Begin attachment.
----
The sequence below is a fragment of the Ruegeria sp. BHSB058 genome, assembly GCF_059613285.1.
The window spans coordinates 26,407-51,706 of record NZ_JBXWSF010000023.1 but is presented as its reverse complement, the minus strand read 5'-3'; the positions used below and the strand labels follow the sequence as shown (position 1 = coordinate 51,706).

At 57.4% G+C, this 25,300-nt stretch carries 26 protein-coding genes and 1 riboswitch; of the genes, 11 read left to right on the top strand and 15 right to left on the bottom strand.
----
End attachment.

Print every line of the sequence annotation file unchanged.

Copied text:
The sequence below is a fragment of the Ruegeria sp. BHSB058 genome, assembly GCF_059613285.1.
The window spans coordinates 26,407-51,706 of record NZ_JBXWSF010000023.1 but is presented as its reverse complement, the minus strand read 5'-3'; the positions used below and the strand labels follow the sequence as shown (position 1 = coordinate 51,706).

At 57.4% G+C, this 25,300-nt stretch carries 26 protein-coding genes and 1 riboswitch; of the genes, 11 read left to right on the top strand and 15 right to left on the bottom strand.